Hostage Negotiator Kidnapped In Mexico

In a situation that may resemble some Hollywood movies, American Felix Batista, a hostage release negotiator, was kidnapped in Mexico last week while on official business. Fred Burton, head of Counter-Terrorism and Security at Stratfor a Geo-political Intelligence company, explains the trend of kidnapping in Mexico.

Copyright © 2008 NPR. For personal, noncommercial use only. See Terms of Use. For other uses, prior permission required.

MICHEL MARTIN, host:

I'm Michel Martin, and this is Tell Me More from NPR News. Coming up, a new database traces the path of the trans-atlantic slave trade. The effort could help tell the stories of Americans whose ancestors came through the Middle Passage. That's coming up.

But first, we wanted to talk more about the challenges of living in Mexico, especially the business of kidnapping. American Felix Batista was kidnapped last week while doing business in the Mexican City of Saltillo. News of his abduction made international headlines because he is what is known as a response consultant. In other words, he's a hostage release negotiator. He was in Mexico to talk with business executives about ways to prevent kidnapping or minimize the risk of kidnapping.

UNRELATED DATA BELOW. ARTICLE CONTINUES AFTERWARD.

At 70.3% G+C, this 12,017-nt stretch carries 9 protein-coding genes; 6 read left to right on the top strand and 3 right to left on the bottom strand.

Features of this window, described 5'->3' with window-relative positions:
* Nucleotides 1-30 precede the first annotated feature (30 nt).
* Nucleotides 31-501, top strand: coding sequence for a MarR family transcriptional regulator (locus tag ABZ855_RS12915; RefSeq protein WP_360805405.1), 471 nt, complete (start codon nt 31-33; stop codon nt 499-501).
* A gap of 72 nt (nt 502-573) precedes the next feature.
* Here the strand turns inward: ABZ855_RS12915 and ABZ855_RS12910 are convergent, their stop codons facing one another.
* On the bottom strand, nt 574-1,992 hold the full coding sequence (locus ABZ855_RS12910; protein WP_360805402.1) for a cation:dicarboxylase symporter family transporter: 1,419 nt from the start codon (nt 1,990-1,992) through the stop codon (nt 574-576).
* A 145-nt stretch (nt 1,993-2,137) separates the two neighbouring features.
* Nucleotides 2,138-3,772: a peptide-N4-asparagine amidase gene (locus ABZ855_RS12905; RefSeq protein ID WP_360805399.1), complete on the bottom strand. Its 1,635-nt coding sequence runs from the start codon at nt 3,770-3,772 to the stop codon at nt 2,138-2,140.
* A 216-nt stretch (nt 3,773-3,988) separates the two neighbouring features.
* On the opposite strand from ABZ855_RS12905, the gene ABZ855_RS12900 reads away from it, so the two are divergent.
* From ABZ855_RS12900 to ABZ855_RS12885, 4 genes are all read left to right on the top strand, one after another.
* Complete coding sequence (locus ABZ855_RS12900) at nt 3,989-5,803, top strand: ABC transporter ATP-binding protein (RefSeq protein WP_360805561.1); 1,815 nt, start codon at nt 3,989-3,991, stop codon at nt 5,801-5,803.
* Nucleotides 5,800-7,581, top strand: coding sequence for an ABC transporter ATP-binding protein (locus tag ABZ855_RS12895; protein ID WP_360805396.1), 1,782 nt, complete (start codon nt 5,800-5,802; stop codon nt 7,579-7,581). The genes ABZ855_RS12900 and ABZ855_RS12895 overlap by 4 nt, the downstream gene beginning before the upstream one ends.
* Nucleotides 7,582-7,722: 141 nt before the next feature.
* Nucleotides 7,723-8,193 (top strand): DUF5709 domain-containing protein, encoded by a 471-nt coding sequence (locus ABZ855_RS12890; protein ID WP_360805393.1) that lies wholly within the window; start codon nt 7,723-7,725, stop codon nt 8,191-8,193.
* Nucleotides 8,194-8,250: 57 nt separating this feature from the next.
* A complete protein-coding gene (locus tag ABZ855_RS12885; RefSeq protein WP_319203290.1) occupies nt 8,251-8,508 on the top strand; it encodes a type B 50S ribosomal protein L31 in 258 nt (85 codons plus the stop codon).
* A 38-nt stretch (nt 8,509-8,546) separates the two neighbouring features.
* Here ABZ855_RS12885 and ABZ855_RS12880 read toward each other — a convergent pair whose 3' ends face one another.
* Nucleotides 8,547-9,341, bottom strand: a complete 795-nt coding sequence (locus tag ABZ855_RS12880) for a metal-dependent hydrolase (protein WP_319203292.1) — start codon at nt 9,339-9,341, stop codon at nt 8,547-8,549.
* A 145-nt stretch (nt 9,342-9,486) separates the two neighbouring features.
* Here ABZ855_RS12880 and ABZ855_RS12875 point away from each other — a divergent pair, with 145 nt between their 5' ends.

Joining me to talk more about this is Fred Burton. He's the vice president of Counterterrorism and Security at Stratfor, which is a company that offers research and intelligence to private entities. Welcome, Mr. Burton. Thanks for speaking with us.

Mr. FRED BURTON (Vice President, Counterterrorism and Corporate Security, Stratfor): Michel, thanks for having me on.

MARTIN: Before we move forward, I want to note that we did reach out to ASI Global - that is the firm that employed Felix Batista - that does employ Felix Batista. They declined an invitation to speak with us but they confirmed that they have not received any ransom demand for Mr. Batista as of yet.